The hacking described in the government report is unlikely to result in dramatic attacks in the near term, Lee said, but he added that it is still troubling: “We don’t want our adversaries learning enough to be able to do things that are disruptive later.”

The report said that hackers have succeeded in infiltrating some targets, including at least one energy generator, and conducting reconnaissance on their networks. It was accompanied by six technical documents describing malware used in the attacks.

Homeland Security “has confidence that this campaign is still ongoing and threat actors are actively pursuing their objectives over a long-term campaign,” the report said.

The report said the attacker was the same as one described by Symantec in a September report that warned advanced hackers had penetrated the systems controlling operations of some U.S.

and European energy companies.

Symantec researcher Vikram Thakur said in an email that much of the contents of Friday’s report were previously known within the security community.

Cyber-security firm CrowdStrike said the technical indicators described in the report suggested the attacks were the work of a hacking group it calls Berserk Bear, which is affiliated with the Russian Federation and has targeted the energy, financial and transportation industries.

“We have not observed any destructive action by this actor,” CrowdStrike Vice President Adam Meyers said in an email.

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Kids, Screens and Parental Guilt: Time to Relax a Bit?

Parents of small children have long been hearing about the perils of “screen time.” And with more screens, and new technologies such as Amazon’s Echo speaker, the message is getting louder.

And while plenty of parents are feeling guilty about it, some experts say it might be time to relax a little.

Go ahead and hand your kid a gadget now and then to cook dinner or get some work done. Not all kids can entertain themselves quietly, especially when they are young. Try that, and see how long it takes your toddler to start fishing a banana peel out of the overflowing trash can.

“I know I should limit my kid’s screen time a lot, but there is reality,” said Dorothy Jean Chang, who works for a tech company in New York and has a 2-year-old son. When she needs to work or finds her son awake too early, “it’s the best, easiest way to keep him occupied and quiet.”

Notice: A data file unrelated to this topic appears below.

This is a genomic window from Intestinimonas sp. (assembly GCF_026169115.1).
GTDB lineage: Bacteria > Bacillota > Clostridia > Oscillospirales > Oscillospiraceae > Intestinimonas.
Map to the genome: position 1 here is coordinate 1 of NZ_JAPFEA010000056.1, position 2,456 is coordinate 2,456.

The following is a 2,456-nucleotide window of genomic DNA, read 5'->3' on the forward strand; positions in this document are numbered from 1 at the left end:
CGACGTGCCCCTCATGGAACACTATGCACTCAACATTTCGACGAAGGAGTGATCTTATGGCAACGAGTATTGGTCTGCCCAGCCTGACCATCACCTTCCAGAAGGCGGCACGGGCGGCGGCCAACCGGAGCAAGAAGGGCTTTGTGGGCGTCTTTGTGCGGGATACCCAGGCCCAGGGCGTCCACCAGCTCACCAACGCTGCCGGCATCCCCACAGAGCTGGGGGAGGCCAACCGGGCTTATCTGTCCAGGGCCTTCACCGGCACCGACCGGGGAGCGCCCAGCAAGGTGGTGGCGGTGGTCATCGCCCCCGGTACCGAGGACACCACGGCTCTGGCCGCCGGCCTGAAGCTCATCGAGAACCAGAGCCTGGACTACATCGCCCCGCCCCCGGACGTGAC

Screen time, she says, “definitely happens more often than I like to admit.”

She’s not alone. Common Sense Media, a nonprofit group focused on kids’ use of media and technology, said in a report Thursday that kids ages 8 and younger average about 2 hours and 19 minutes with screens every day at home. That’s about the same as in 2011, though it’s up from an hour and a half in 2013, the last time the survey was conducted, when smartphones were not yet ubiquitous but TV watching was on the decline.

While the overall numbers have held steady in recent years, kids are shifting to mobile devices and other new technologies, just as their parents are. The survey found that kids spend an average of 48 minutes a day on mobile devices, up from 15 minutes in 2013. Kids are also getting exposed to voice-activated assistants, virtual reality and internet-connected toys, for which few guidelines exist because they are so new.

​Mixed message

Some parents and experts worry that screens are taking time away from exercise and learning. But studies are inconclusive. 

The economist Emily Oster said studies have found that kids who watch a lot of TV tend to be poorer, belong to minority groups and have parents with less education, all factors that contribute to higher levels of obesity and lower test scores. For that reason, it’s “difficult to draw strong conclusions about the effects of television from this research,” Oster wrote in 2015.

In fact, the Common Sense survey found that kids whose parents have higher incomes and education spend “substantially less time” with screens than other children. The gap was larger in 2017 than in previous years.

Rules relaxed